State law­mak­ers ap­prove bill that aims to force Trump to re­lease tax returns

The Sacramento Bee - - Front Page - BY BRYAN AN­DER­SON ban­der­[email protected]

Cal­i­for­nia law­mak­ers approved a bill Thurs­day to force Pres­i­dent Don­ald Trump to pub­licly re­lease his tax returns ahead of the 2020 elec­tion, set­ting the stage for another le­gal showdown be­tween the state and the Trump ad­min­is­tra­tion. The pro­posal dubbed the “Pres­i­den­tial Tax Trans­parency and Ac­count­abil­ity Act” passed both cham­bers of the Leg­is­la­ture on a party-line vote. Democrats say the mea­sure will serve as a model for pro­vid­ing vot­ers with in­for­ma­tion about can­di­date’s fi­nances, while Repub­li­cans ar­gue it is un­con­sti­tu­tional.

The bill by state Sen. Mike McGuire, D-Healds­burg, now heads to Gov. Gavin New­som, who re­leased six years of his own tax returns dur­ing his 2018 run for gover­nor and is ex­pected to sign it.

It would re­quire Trump to file the last five years of his tax returns with the Sec­re­tary of State to get his name on the 2020 pri­mary bal­lot. The in­for­ma­tion would then be pub­lished on­line, with contact in­for­ma­tion, So­cial Se­cu­rity num­bers and med­i­cal in­for­ma­tion redacted from the pub­lic.

Tim Mur­taugh, di­rec­tor of com­mu­ni­ca­tions for Trump’s 2020 cam­paign, said Cal­i­for­nia has no stand­ing to pur­sue the pres­i­dent’s tax records.

“The Con­sti­tu­tion is clear on the qual­i­fi­ca­tions for some­one to serve as pres­i­dent and states can­not add ad­di­tional re­quire­ments on their own,” Mur­taugh said in a state­ment. “The bill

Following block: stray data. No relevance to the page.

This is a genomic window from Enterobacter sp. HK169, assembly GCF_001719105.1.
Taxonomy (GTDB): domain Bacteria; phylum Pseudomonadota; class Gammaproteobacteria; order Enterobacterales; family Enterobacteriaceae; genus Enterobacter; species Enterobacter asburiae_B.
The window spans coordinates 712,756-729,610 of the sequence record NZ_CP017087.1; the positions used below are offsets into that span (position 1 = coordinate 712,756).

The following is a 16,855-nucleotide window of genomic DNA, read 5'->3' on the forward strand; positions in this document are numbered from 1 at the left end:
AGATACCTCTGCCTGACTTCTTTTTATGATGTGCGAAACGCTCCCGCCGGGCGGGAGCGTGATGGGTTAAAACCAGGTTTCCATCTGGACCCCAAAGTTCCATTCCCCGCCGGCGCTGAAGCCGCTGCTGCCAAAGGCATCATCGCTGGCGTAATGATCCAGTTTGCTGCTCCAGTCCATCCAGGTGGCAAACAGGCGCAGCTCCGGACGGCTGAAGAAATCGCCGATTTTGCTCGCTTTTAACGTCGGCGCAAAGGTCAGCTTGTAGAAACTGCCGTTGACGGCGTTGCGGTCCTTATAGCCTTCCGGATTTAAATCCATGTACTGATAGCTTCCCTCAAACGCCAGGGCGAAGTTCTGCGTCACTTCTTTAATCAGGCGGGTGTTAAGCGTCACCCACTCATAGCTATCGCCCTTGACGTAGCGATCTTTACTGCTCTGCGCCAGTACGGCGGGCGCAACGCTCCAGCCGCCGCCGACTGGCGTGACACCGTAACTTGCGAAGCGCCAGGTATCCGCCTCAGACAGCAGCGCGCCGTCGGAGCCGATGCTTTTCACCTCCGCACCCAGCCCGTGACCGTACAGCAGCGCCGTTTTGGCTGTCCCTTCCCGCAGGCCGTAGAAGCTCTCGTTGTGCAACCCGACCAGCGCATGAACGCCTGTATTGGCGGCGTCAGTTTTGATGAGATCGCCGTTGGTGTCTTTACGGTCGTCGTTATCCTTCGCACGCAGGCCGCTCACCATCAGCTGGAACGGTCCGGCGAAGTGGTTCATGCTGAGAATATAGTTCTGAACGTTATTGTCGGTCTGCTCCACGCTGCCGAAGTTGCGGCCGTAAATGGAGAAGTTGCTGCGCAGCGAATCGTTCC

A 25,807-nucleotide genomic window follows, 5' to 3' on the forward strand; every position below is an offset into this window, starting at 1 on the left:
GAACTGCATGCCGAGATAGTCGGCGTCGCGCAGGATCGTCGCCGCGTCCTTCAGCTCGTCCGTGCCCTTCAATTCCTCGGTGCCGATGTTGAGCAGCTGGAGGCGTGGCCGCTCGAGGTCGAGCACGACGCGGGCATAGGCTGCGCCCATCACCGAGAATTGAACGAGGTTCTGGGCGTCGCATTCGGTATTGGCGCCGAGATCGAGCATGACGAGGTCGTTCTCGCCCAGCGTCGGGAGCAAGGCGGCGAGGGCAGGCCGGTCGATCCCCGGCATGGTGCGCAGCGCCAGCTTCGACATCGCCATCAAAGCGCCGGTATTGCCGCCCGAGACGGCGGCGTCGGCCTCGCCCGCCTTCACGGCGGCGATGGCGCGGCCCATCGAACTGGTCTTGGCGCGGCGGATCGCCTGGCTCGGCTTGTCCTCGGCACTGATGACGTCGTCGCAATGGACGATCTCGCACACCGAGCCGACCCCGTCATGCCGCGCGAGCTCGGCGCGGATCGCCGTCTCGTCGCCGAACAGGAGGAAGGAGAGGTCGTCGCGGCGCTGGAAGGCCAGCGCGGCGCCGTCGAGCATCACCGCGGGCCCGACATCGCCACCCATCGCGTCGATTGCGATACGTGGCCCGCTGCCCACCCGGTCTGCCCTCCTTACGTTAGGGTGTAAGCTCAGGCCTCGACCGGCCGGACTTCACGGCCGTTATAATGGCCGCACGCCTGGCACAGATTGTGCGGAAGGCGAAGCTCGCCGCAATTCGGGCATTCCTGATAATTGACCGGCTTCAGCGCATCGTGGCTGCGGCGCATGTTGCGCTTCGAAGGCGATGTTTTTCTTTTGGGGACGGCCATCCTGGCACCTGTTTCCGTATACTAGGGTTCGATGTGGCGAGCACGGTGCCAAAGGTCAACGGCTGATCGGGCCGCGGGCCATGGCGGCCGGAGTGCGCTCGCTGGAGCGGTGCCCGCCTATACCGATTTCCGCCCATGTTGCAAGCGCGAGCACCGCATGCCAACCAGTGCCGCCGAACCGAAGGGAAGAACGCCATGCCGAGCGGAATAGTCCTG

also vi­o­lates the 1st Amend­ment right of as­so­ci­a­tion since Cal­i­for­nia can’t tell po­lit­i­cal par­ties which can­di­dates their mem­bers can or can­not vote for in a pri­mary elec­tion.”

Former Gov. Jerry Brown, who de­clined to re­lease his own tax returns, ve­toed a pro­posal sim­i­lar to McGuire’s in 2017, warn­ing that it “may not be con­sti­tu­tional” and could es­tab­lish a “slip­pery slope” prece­dent.

Cal­i­for­nia Repub­li­can Party Chair­woman Jessica Pat­ter­son agreed with Brown.

“I urge Gover­nor Gavin New­som to veto this bill, just as Jerry Brown did when he was gover­nor,” she said.

McGuire has pre­vi­ously called Brown’s veto “hog­wash,” in­sist­ing the state has the author­ity to ad­min­is­ter bal­lot pro­ce­dures.

He said the bill goes be­yond Trump, given it also ap­plies to Democrats run­ning for pres­i­dent — many of whom have al­ready re­leased re­cent years of tax returns.

Joe Bi­den, the former vice pres­i­dent now run­ning for pres­i­dent, re­leased the last three years of his tax returns ear­lier this week but would need to pro­vide an ad­di­tional two years to ap­pear on the bal­lot in March 2020.

“This bill is all about equal op­por­tu­nity and trans­parency for all, no mat­ter whether you are a Demo­crat or Repub­li­can,” McGuire said.